AECO and IAATO jointly promote responsible Polar tourism

On October 1 - 4, more than 90 representatives from the Arctic and Antarctic expedition cruise industry will gather in Iceland for the second AECO/IAATO Polar Field Staff Conference. The topic of the conference is evolution and new challenges in the polar tourism industry.

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Brand new space weather radar built in the Arctic

The most advanced space weather radar in the world is to be built in the Arctic by an international partnership including the UK, thanks to new investment, including in the region of £4 to £6m from NERC. The EISCAT_3D radar will provide UK scientists with a cutting-edge tool to probe the upper atmosphere and near-Earth space, helping them understand the effects of space weather storms on technology, society and the environment.

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Svalbard reindeer is doing well

The Norwegian Polar Institute counted 1374 Svalbard reindeer in the Adventdalen around Longyearbyen this year. Many calves were observed and only a few dead reindeer found. This is a trend that has been observed for years: The reindeer population has been growing slightly in this region for years.

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How the climate can rapidly change at tipping points

During the last glacial period, within only a few decades the influence of atmospheric CO2 on the North Atlantic circulation resulted in temperature increases of up to 10 degrees Celsius in Greenland – as indicated by new climate calculations from researchers at the Alfred Wegener Institute and the University of Cardiff.

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Zooplankton - Time to rise and shine

Genetic clocks in zooplankton species regulate what is likely the largest daily movement of biomass worldwide. The copepod species Calanus finmarchicus schedules its day using a genetic clock that works independently of external stimuli. The clock shapes the copepod’s metabolic rhythms and daily vertical migration. This in turn have an enormous influence on the entire food web in the North Atlantic, where Calanus finmarchicus is a central plankton species. Wherever the high-calorie copepod is, determines where its predator species are. The results of the study will be published in the journal Current Biology.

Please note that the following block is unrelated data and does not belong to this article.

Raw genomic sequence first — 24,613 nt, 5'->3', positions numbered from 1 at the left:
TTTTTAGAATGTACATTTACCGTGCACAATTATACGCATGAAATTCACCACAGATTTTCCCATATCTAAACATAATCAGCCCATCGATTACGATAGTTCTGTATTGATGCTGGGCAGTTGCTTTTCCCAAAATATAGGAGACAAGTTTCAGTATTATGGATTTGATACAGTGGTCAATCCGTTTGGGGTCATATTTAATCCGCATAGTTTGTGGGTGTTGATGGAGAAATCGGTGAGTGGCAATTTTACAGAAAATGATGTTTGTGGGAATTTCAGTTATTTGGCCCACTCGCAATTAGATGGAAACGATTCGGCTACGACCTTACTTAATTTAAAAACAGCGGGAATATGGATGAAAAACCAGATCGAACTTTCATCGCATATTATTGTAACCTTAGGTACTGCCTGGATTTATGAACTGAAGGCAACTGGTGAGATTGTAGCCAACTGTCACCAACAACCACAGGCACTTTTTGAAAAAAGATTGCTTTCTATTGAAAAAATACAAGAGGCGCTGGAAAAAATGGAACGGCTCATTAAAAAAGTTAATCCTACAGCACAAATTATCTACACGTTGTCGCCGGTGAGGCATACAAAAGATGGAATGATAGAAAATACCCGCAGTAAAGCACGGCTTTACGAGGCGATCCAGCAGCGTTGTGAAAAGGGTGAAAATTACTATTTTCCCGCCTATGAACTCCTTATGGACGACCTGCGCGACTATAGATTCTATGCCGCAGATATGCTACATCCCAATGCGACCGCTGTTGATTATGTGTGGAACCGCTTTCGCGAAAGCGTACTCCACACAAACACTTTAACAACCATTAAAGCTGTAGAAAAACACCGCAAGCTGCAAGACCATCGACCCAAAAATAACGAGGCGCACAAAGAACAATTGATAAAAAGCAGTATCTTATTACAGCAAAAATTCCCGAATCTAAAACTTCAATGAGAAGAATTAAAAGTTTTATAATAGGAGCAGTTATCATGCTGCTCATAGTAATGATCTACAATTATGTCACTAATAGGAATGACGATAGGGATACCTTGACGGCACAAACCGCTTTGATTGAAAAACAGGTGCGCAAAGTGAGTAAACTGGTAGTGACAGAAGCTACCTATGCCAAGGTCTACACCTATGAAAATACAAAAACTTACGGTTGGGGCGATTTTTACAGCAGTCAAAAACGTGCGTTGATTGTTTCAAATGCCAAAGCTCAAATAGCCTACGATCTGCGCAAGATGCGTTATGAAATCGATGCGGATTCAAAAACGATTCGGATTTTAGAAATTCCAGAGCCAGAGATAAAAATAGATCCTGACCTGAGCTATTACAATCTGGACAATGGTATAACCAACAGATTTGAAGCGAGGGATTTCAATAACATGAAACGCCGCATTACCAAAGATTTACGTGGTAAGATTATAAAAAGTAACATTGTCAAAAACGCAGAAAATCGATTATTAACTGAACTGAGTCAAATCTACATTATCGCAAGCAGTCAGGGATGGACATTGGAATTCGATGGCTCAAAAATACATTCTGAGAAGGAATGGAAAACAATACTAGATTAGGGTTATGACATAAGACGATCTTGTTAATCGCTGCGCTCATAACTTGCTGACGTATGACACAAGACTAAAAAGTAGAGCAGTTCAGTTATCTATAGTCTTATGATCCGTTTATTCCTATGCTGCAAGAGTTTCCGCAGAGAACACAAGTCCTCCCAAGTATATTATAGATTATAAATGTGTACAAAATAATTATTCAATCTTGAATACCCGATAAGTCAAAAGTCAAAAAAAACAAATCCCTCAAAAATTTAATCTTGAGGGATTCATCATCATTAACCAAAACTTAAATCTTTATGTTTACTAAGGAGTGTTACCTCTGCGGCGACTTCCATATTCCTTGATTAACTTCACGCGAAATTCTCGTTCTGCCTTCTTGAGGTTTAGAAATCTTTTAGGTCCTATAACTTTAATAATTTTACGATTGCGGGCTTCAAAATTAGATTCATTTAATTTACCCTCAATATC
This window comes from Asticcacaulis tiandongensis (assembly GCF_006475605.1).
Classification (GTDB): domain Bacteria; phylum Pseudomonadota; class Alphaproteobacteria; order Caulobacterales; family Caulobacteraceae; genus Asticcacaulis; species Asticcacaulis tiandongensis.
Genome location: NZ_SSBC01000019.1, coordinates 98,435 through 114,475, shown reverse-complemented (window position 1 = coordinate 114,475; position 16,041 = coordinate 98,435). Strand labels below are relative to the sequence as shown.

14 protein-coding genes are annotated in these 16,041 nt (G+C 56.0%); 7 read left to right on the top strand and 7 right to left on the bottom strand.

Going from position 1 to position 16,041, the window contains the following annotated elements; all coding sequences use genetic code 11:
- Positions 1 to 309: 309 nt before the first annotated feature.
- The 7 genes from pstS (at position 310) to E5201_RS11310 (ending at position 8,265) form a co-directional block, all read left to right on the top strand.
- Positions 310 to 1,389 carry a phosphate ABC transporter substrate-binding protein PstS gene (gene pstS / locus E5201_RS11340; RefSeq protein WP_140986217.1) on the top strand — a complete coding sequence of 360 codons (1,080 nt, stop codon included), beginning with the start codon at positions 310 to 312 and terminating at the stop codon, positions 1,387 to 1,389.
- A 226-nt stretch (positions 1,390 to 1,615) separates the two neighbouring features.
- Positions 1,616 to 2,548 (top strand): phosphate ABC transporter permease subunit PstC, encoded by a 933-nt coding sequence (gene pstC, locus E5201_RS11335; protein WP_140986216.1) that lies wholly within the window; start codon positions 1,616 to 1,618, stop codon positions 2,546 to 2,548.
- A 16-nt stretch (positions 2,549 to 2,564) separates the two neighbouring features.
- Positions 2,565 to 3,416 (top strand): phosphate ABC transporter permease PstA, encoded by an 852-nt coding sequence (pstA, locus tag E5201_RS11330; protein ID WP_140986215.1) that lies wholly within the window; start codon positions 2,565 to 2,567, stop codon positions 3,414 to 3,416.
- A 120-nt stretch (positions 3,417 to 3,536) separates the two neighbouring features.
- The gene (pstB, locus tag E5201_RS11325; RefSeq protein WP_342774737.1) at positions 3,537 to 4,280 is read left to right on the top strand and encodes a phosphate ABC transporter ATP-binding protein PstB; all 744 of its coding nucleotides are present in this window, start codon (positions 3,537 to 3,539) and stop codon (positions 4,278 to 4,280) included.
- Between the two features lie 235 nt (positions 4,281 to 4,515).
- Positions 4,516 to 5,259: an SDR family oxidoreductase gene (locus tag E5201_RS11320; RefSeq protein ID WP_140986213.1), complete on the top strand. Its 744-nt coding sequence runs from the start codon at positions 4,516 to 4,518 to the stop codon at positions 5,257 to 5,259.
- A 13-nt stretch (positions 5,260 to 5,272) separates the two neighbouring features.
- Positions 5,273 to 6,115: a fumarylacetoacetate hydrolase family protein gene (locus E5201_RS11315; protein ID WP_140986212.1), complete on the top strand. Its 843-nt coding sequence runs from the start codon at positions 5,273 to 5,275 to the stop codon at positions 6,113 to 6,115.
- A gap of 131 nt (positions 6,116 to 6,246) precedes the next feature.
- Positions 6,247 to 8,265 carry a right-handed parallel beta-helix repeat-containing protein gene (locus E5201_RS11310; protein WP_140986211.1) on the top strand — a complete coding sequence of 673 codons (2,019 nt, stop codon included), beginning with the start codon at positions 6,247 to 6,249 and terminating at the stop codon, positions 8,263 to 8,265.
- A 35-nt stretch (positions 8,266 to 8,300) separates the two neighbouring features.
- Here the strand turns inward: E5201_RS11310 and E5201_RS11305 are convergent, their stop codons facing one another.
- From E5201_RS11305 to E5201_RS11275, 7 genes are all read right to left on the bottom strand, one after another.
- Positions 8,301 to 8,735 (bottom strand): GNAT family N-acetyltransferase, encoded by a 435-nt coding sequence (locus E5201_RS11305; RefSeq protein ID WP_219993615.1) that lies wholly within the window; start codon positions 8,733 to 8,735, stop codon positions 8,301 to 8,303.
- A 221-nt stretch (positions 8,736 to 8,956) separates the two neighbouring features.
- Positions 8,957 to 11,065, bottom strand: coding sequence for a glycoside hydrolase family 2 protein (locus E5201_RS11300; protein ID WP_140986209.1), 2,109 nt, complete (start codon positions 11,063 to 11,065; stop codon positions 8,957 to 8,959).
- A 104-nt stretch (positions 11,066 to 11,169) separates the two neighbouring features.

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Solar heating as a suitable alternative for Arctic countries

According to researchers at Aalto University, by using suitable systems, more than 80% of heating energy for Finnish households could be produced using solar energy. As the price of heating energy obtained from solar heating systems needed to be competitive with the currently used heating alternatives, calculations made by researchers showed that renewable energy could be used to cover 53-81% of annual domestic heating energy consumption depending on the technical implementation method.

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How much carbon can be stored in polar sea floors?

One of the best-known impacts of climate change is the loss of sea ice in the Arctic, but also in parts of the Antarctic: the poles are increasingly turning from white to blue. However, in the shallow seas near continental landmasses, the colour green also enters the picture: with the ocean ice-free for longer periods, the growing period for algal blooms also grows longer. These algae, in turn, provide food for seafloor-dwelling organisms, who use the carbon from their food to grow their bodies and shells.

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Tsunami hits West Greenland coast

Since 2004, tsunamis have received a much bigger attention after several of these big waves had hit coastal areas in Asia killing more than 200‘000 people. However, these waves are not bound to the tropical or subtropical areas. On Saturday, June 17th, waves had struck the western coast of Greenland, causing havoc and destruction and presumably leaving four people dead.

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How the salt got into the Arctic Ocean

The Arctic Ocean was once a gigantic freshwater lake. Only after the land bridge between Greenland and Scotland had submerged far enough did vast quantities of salt water pour in from the Atlantic. With the help of a climate model, researchers from the Alfred Wegener Institute have demonstrated how this process took place, allowing us for the first time to understand more accurately how Atlantic circulation as we know it today came about. The results of the study have now been published in the journal Nature Communications.

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Scientific expedition to explore the Arctic underwater world

Despite the warming of the Arctic Ocean, vast areas are still covered with ice and hides an unknown world from scientific research. With the ice retreating, this world can be investigated and previously inaccessible parts of the Arctic open up and maybe reveal new life forms. A French expedition named “Under The Pole III” will try to fill this gap on a three-year expedition around the globe.

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